A prime example of this is when I first arrived in Washington D.C. I traveled across the country to a new place where I knew very few people and nothing about the city I was going to be living in for three months. Upon arriving, I learned that the housing situation I’d coordinated was no longer going to be available. Right from the start, the ability to adjust and flex became vital to my livelihood, and by extension to the success of my experience as an intern. If I had decided to give up once things did not go as planned, it would not only have made my internship journey increasingly difficult, I would also have lost out on the opportunity to work for a great organization, gain experience, learn new lessons and skills, and meet the many amazing people who I met along the way.
Interestingly, one aspect GOODProjects could improve upon is creating a specific space or opening environment for constructive criticism (i.e. learning to flex and adjust). The culture an organization creates sets the foundation for the work they do. Thus, as times are changing, so should the individuals who are trying to create positive change. As peacebuilders, it is essential to be malleable, and although it can be difficult, the experiences, challenges, and ideas from others can help us progress and keep from becoming static. There’s never a wrong time to learn more ways to be better, be open and be good.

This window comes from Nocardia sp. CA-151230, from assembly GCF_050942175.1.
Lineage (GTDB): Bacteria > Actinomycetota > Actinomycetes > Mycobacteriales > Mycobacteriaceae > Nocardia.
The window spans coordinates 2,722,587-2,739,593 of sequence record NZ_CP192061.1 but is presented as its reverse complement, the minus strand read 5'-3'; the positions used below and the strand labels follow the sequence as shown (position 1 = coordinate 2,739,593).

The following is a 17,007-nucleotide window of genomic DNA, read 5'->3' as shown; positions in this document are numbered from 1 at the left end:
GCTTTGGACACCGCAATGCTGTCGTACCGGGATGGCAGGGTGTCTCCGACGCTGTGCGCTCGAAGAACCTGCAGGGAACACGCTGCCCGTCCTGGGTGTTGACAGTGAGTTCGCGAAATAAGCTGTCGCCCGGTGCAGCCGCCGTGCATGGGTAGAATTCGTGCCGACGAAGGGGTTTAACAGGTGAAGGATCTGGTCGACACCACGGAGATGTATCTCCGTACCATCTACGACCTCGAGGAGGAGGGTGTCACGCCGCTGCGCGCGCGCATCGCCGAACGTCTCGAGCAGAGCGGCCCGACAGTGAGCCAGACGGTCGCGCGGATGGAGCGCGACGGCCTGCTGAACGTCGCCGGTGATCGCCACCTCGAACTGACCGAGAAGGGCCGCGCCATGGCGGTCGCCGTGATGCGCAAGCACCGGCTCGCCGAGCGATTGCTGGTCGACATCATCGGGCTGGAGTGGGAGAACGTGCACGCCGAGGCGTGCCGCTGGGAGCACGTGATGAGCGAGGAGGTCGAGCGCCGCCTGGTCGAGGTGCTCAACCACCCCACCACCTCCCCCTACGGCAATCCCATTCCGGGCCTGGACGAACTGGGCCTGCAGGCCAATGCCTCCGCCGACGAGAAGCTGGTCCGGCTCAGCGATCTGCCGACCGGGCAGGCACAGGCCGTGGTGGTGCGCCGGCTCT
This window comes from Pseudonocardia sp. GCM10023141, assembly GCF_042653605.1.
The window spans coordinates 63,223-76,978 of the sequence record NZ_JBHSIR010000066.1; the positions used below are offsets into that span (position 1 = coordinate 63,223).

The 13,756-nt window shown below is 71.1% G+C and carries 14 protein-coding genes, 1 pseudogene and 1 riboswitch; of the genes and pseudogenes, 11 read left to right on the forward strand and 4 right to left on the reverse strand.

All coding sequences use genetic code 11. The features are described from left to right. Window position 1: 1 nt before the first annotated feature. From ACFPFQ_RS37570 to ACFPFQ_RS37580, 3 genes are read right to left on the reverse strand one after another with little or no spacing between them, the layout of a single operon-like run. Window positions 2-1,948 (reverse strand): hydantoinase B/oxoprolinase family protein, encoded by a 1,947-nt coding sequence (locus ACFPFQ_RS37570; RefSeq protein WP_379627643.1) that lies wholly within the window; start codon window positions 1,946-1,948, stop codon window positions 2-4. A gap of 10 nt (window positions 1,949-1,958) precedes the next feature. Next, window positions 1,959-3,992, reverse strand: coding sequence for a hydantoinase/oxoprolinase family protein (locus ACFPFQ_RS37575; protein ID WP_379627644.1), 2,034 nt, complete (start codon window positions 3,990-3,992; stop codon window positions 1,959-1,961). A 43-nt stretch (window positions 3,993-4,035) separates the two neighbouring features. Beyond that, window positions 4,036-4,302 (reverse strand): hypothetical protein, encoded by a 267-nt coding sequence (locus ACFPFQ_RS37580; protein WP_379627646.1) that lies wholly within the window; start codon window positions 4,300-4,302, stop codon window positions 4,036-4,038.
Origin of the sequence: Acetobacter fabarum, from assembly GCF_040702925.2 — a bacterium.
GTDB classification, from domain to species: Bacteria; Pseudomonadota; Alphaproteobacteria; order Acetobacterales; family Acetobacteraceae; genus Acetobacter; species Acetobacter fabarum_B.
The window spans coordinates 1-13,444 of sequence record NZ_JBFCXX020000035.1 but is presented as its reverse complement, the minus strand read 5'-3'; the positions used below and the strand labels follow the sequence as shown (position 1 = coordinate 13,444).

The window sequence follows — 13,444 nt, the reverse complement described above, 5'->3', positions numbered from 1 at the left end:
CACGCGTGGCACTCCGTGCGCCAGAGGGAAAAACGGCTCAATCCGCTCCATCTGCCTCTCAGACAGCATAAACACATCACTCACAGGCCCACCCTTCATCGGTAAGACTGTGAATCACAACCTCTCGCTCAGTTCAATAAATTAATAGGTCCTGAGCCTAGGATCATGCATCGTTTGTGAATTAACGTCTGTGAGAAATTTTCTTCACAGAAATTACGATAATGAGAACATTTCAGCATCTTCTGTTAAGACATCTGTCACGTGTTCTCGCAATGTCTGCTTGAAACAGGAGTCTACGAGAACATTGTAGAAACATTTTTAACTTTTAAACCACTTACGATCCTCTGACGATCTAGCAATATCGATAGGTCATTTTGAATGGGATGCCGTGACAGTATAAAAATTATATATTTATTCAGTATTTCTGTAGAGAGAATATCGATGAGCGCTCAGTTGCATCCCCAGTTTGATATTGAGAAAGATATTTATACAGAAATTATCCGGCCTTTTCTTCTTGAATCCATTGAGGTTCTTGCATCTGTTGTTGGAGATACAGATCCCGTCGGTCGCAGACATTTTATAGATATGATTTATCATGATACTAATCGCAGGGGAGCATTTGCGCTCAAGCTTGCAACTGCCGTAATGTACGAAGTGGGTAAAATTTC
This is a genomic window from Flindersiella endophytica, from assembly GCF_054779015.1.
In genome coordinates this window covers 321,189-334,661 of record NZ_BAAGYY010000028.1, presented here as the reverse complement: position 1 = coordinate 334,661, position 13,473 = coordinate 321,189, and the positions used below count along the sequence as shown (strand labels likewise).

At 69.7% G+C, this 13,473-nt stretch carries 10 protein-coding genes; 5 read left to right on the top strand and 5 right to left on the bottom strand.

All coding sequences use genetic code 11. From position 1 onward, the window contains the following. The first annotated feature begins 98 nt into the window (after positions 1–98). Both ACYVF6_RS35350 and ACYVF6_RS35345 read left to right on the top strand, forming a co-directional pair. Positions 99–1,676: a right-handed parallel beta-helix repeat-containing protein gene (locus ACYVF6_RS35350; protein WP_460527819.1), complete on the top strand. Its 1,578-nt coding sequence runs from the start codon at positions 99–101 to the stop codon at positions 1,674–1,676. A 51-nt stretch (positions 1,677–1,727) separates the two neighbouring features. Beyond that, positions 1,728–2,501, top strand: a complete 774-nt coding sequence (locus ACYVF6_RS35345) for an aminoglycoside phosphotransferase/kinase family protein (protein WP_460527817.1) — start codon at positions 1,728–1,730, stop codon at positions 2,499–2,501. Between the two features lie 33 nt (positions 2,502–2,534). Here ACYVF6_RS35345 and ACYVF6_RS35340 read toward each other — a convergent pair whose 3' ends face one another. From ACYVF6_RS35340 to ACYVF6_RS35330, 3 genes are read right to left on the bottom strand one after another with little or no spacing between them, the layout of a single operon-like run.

Final Thoughts on Being GOOD
These three lessons have provided me with a better understanding of what I need to make a positive change in my own community, and are also important aspects to uphold while working towards the start of my own organization. Since leaving Washington D.C., I have been actively working towards assessing the needs of my own community, looking at what resources are lacking, and exploring how I can be a part of improvements that need to be made. Currently, I am creating a conflict resolution manual for youth organizations to utilize when conflict arises among staff, youth and members from the community.
GOODProjects provided me with the opportunity to work with a community of people who taught me more than I expected, who challenged me, and who ultimately led me to ask what it means to be good. Each day, it feels like I translate more of this learning into my everyday life and get closer to the work I want to get into.
I’d like to leave you with this — there is no right way to do good. It comes in all shapes, sizes, and colors. So whether you’re passing laws in the Senate or passing books out in the community, remember they’re all one and the same.